A swap is a derivative instrument in which two counterparties exchange the cash flows of the financial instrument of one party against those of the other party. The benefits in question depend on the nature of the financial instruments involved. In the case of a swap with two debt securities, the benefits in question may be periodic interest payments (coupons) related to these bonds. In particular, two counterparties accept the exchange of one cash flow over another. These flows are called “legs” of the swap. The swap agreement defines the data on which cash flows must be paid and how they are anticipated and calculated. Normally, at the time of contract start, at least one of these cash flows is determined by an uncertain variable such as a variable interest rate, exchange rate, share price or commodity price.  Exchange-traded derivatives (ETDs) are derivatives traded through specialty derivatives exchanges or other exchanges. A derivatives exchange is a market where individuals rely on standardized contracts defined by the stock exchange.  A derivatives exchange acts as an intermediary for all related transactions and takes the initial margin of both parties as collateral. The world`s largest derivatives exchanges (by number of transactions) are the Korea Exchange (a list of futures contracts, Eurex (which lists a wide range of European products such as interest rate and index products) and the CME Group (which consists of the merger of the Chicago Mercantile Exchange with the Chicago Board of Trade in 2007 and the acquisition of the New York Mercantile Exchange in 2008). According to the BIS, total revenue from global derivatives exchanges was $344,000 billion in the fourth quarter of 2005.
In December 2007, the Bank for International Settlements reported that “derivatives traded on the stock markets increased by 27% to a record $681 trillion.”  Derivatives are more common in modern times, but their origins date back centuries. One of the oldest derivatives are rice futures, which have been traded on the Dojima rice exchange since the 18th century.  Derivatives are ranked overall based on the relationship between the underlying and the derivative (e.g.B Forward, Option, Swap). the nature of the underlying assets (for example. B equity derivatives, foreign exchange derivatives, interest rate derivatives, commodity derivatives or credit derivatives); the market in which they operate (for example. B on the stock exchange or without a prescription); and their payment profile. Mortgage-backed securities are another type of common derivatives. In this broad category, the underlying assets are mortgages. Some common examples of these derivatives are: options are similar to futures contracts because they are agreements in which one party gives another party the opportunity to buy or sell a security at an agreed later date. The main difference between futures and options is that, in an option, the buyer is not required to follow the transaction if he chooses not to comply with the transaction. In the end, the exchange is optional. Derivatives can also be used with interest rate products.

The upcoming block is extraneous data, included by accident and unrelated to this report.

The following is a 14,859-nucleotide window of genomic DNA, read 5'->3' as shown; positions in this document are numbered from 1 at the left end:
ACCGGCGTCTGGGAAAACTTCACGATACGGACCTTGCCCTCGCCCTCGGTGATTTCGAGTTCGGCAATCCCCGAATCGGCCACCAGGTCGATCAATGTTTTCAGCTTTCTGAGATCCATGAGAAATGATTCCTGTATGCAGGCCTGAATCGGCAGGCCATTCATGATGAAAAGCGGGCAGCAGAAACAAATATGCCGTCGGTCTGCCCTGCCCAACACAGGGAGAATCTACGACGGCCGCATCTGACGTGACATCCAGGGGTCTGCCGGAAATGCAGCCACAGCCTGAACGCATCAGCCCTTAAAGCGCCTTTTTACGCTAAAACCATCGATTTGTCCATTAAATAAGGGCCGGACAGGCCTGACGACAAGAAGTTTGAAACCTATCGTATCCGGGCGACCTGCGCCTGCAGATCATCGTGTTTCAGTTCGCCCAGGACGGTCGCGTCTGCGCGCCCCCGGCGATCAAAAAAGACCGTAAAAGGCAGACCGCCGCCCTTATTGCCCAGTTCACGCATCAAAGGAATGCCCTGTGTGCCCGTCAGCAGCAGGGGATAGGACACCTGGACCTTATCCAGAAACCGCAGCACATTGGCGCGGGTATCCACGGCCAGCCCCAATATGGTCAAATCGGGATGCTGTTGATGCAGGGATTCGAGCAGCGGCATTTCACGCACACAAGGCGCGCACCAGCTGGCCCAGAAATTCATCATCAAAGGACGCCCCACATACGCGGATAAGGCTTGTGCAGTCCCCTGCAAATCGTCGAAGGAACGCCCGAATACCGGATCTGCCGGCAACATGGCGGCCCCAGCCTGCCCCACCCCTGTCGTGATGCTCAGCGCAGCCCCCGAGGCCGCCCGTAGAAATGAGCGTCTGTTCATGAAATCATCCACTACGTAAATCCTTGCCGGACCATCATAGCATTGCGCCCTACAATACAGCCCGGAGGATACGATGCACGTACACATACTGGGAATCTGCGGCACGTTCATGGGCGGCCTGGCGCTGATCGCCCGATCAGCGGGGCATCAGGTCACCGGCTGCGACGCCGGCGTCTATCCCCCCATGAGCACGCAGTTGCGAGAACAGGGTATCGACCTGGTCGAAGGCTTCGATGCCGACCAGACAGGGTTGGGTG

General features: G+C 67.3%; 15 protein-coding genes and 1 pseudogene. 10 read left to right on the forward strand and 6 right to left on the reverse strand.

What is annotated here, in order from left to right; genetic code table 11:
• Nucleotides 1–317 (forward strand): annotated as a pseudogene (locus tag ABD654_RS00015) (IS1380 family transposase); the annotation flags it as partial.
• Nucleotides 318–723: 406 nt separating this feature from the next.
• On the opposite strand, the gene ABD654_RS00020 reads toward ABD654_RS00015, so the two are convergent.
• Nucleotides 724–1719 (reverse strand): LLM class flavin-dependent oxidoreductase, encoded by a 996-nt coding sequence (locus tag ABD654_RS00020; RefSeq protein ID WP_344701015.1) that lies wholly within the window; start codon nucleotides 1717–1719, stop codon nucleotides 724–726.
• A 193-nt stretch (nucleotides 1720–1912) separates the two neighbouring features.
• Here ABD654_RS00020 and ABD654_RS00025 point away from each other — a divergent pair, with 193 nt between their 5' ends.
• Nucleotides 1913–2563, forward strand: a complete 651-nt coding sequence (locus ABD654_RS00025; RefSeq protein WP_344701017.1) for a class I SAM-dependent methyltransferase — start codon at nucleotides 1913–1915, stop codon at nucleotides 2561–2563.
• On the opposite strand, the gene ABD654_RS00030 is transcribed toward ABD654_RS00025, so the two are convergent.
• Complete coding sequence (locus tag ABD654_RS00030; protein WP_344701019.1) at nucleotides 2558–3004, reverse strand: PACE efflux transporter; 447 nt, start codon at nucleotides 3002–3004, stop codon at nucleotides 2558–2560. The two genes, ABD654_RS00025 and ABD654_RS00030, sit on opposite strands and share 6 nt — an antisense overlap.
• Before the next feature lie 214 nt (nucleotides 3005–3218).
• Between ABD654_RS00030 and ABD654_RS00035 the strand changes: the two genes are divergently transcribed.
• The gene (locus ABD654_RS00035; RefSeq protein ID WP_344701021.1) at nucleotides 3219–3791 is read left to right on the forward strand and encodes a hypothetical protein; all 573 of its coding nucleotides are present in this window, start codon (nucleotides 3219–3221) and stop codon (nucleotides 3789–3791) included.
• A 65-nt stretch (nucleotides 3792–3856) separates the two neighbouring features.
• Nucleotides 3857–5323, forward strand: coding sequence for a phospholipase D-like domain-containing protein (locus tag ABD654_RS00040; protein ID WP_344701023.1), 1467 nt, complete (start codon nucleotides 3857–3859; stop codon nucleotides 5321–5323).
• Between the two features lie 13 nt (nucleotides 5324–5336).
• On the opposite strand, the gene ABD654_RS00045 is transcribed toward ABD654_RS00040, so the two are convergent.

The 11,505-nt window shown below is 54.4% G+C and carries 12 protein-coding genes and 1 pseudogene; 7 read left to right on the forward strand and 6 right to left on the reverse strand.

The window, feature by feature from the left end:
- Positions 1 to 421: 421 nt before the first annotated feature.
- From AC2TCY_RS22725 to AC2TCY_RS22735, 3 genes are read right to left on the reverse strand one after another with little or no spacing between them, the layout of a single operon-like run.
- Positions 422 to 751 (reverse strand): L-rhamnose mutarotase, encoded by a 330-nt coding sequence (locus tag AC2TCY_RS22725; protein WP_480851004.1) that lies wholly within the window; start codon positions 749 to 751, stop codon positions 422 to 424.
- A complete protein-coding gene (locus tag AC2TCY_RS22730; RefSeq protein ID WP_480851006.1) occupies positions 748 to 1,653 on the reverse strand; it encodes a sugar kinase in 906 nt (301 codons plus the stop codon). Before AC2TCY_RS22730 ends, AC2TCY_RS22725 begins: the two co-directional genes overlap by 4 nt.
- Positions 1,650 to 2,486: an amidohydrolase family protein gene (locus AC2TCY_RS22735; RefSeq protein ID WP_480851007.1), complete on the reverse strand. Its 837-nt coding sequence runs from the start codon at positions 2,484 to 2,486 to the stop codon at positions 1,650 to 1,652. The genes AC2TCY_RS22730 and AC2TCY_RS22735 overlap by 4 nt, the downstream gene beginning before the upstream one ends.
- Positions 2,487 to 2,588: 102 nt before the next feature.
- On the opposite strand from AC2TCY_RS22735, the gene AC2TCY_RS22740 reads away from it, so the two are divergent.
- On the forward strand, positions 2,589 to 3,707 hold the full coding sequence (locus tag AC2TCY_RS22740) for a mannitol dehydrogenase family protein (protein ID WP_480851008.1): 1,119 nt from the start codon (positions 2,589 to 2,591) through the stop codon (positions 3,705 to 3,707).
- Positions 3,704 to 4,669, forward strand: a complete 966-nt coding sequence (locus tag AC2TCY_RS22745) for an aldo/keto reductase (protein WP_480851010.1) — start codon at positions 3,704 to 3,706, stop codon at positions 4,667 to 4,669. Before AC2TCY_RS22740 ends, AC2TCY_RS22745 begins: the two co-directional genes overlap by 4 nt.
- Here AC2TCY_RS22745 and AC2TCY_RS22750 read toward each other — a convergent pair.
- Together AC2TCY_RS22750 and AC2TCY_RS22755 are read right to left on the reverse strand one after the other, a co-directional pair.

Interest rate derivatives are the most used to hedge interest rate risks. Interest rate risks may arise if a change in interest rates results in a change in the value of the underlying price.